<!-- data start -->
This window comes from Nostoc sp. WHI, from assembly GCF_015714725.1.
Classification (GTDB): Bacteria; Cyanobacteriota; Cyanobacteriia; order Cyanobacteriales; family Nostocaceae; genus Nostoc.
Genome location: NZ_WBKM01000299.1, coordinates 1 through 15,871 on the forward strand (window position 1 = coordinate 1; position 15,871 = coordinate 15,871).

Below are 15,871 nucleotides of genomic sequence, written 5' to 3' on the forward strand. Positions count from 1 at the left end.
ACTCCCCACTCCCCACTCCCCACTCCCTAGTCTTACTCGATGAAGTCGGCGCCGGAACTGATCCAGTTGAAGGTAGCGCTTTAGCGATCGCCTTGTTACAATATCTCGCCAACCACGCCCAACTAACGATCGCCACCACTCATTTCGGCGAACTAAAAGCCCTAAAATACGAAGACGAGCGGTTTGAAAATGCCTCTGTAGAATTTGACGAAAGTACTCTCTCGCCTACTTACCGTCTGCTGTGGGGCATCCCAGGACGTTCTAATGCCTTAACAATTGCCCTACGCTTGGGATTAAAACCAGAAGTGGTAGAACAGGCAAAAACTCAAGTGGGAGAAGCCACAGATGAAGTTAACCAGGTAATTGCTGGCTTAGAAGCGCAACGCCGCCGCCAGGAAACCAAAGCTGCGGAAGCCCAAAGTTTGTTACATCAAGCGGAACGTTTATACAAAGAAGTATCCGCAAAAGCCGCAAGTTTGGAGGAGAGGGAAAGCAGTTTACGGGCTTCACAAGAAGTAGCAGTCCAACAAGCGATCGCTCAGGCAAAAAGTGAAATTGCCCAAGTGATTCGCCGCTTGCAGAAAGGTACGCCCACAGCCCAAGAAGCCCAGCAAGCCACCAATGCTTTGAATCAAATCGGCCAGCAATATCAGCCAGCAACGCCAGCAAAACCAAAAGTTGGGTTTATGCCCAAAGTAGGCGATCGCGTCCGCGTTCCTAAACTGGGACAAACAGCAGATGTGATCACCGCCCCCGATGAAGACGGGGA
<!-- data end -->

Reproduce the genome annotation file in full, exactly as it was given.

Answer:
This window comes from Nostoc sp. WHI, from assembly GCF_015714725.1.
Classification (GTDB): Bacteria; Cyanobacteriota; Cyanobacteriia; order Cyanobacteriales; family Nostocaceae; genus Nostoc.
Genome location: NZ_WBKM01000299.1, coordinates 1 through 15,871 on the forward strand (window position 1 = coordinate 1; position 15,871 = coordinate 15,871).

Below are 15,871 nucleotides of genomic sequence, written 5' to 3' on the forward strand. Positions count from 1 at the left end.
ACTCCCCACTCCCCACTCCCCACTCCCTAGTCTTACTCGATGAAGTCGGCGCCGGAACTGATCCAGTTGAAGGTAGCGCTTTAGCGATCGCCTTGTTACAATATCTCGCCAACCACGCCCAACTAACGATCGCCACCACTCATTTCGGCGAACTAAAAGCCCTAAAATACGAAGACGAGCGGTTTGAAAATGCCTCTGTAGAATTTGACGAAAGTACTCTCTCGCCTACTTACCGTCTGCTGTGGGGCATCCCAGGACGTTCTAATGCCTTAACAATTGCCCTACGCTTGGGATTAAAACCAGAAGTGGTAGAACAGGCAAAAACTCAAGTGGGAGAAGCCACAGATGAAGTTAACCAGGTAATTGCTGGCTTAGAAGCGCAACGCCGCCGCCAGGAAACCAAAGCTGCGGAAGCCCAAAGTTTGTTACATCAAGCGGAACGTTTATACAAAGAAGTATCCGCAAAAGCCGCAAGTTTGGAGGAGAGGGAAAGCAGTTTACGGGCTTCACAAGAAGTAGCAGTCCAACAAGCGATCGCTCAGGCAAAAAGTGAAATTGCCCAAGTGATTCGCCGCTTGCAGAAAGGTACGCCCACAGCCCAAGAAGCCCAGCAAGCCACCAATGCTTTGAATCAAATCGGCCAGCAATATCAGCCAGCAACGCCAGCAAAACCAAAAGTTGGGTTTATGCCCAAAGTAGGCGATCGCGTCCGCGTTCCTAAACTGGGACAAACAGCAGATGTGATCACCGCCCCCGATGAAGACGGGGA